Throwing history into reverse, the left wing retreats to an origin in order to keep alive a future beyond the shabby sell-outs of the bourgeoisie. Their mythologies glean the trace of the revolution within the revolution, a submerged subtext within the dispiriting narratives of official bourgeois history, whether this subtext is, as with Milton, the salvific history of the godly remnant or, as with Walter Benjamin, the tradition of the oppressed that haunts ruling-class history as its silenced underside. Blake knew that only a revolution which penetrated to the body itself could finally be victorious; Milton, as Christopher Hill remarks, believed that “the desire for reformation did not sink deeply enough into the consciences of supporters of the Revolution, did not transform their lives.” Thus Hill reads Paradise Lost not as the expression of political defeat but as the urging of a new political phase: “the foundations must be dug deeper, into the hearts of individual believers, in order to build more securely.”
To blame Marxism for [the conditions of Stalinism] is then somewhat akin to blaming God for the failure of seventeenth-century revolutionary hopes. To blame God in this way, Milton sees, can only mean one thing: that the Puritan bureaucrats, opportunists and careerists are then let comfortably off the moral and political hook. It was destiny after all; nothing to feel guilty about. But the failure of revolutionary hopes was not of course predestined and neither was Stalinism. . . . There are always those who, like the Koestlers and the Orwells, find it convenient and persuasive to blame the God that failed; but if we wanted a more accurate analogue of Paradise Lost in the twentieth century, we might do worse than looking at Trotsky’s The Revolution Betrayed.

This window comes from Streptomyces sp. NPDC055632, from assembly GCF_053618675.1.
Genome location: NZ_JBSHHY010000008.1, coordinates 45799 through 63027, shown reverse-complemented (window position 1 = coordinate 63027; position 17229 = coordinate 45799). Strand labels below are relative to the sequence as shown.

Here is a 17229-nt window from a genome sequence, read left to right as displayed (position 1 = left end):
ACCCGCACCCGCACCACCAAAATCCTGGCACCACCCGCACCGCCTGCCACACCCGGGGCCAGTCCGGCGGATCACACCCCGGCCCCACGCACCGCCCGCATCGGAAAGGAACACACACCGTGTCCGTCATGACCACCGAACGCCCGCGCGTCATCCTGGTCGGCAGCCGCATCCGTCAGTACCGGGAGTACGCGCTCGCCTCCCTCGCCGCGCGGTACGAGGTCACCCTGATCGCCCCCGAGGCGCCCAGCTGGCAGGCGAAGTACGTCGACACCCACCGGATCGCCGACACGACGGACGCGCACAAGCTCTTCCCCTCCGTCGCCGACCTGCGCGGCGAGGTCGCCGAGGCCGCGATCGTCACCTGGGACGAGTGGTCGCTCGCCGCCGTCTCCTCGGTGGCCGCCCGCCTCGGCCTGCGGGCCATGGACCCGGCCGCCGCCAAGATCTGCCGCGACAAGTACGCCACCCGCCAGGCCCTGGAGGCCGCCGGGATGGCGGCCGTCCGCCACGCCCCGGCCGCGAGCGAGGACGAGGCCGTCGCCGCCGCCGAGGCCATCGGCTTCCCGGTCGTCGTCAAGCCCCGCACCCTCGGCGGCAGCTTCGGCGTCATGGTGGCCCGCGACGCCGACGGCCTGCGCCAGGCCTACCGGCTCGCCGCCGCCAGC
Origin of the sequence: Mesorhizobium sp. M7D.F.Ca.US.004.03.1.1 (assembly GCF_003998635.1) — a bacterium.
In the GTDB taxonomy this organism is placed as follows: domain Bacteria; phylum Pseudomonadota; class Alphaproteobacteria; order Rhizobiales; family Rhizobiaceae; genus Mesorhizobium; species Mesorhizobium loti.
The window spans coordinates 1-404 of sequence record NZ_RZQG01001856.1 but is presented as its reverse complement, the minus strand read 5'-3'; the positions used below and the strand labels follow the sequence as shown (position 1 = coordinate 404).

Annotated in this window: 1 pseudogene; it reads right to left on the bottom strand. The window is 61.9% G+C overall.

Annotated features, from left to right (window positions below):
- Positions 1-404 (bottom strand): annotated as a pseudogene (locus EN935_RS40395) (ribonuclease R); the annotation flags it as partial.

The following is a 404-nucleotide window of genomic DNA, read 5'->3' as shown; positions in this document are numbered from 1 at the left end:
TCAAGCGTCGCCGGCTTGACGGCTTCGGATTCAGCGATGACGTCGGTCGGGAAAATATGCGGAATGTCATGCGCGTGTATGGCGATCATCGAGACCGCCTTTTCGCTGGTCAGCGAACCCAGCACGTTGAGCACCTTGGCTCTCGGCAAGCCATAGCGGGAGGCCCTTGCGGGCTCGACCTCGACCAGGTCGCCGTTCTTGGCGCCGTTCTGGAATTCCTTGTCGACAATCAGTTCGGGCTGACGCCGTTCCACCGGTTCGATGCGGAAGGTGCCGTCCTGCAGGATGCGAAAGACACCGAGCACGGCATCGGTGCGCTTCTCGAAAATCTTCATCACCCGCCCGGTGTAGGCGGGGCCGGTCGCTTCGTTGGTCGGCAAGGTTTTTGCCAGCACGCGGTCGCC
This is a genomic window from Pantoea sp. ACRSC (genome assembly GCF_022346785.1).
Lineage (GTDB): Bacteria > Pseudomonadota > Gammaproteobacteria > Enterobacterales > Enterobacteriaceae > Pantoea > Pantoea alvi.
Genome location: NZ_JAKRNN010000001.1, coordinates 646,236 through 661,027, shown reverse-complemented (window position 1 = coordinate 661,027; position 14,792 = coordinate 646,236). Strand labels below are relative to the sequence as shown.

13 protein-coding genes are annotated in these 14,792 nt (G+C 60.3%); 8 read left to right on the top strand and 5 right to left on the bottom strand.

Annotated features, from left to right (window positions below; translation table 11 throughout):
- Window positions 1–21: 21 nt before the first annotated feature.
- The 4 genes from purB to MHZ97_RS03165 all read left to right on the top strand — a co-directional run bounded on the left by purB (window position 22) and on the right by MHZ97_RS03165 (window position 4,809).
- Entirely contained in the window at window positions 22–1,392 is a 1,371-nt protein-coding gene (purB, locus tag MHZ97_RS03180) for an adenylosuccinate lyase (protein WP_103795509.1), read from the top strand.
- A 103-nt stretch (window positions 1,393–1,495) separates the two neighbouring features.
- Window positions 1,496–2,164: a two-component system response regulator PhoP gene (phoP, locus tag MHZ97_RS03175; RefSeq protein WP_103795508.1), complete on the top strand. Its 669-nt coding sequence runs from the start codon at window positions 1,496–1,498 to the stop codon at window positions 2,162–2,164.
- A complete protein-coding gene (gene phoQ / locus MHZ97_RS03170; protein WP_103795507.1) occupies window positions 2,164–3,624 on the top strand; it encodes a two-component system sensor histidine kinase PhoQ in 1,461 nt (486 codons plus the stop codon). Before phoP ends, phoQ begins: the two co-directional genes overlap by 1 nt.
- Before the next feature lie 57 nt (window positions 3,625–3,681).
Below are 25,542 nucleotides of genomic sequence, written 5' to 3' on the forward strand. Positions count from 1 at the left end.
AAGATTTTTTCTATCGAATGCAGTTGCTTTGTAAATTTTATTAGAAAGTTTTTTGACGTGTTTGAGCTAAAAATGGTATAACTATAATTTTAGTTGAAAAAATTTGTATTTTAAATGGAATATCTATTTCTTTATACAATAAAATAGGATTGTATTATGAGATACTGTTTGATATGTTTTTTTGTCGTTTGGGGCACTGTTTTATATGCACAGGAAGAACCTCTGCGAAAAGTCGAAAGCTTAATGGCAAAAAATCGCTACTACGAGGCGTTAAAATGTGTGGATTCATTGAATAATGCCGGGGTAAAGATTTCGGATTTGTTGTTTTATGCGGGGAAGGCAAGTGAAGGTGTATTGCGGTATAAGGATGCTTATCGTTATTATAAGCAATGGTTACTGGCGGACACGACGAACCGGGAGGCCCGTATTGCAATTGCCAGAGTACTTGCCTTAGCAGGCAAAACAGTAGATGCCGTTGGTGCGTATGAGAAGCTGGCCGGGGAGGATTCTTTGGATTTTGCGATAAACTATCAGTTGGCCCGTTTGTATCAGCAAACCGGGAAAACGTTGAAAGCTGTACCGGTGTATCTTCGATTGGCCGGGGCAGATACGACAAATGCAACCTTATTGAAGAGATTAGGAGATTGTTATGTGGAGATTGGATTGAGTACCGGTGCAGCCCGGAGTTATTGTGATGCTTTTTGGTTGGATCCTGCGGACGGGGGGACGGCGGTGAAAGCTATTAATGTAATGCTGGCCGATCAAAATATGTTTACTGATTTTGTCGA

October 24, 2011
Terry Eagleton on Milton, Paradise Lost and Revolution
From Terry Eagleton. "The God that Failed." Re-membering Milton, eds. Mary Nyquist and Margaret W. Ferguson. New York: Methuen, Inc., 1987. 345, 349.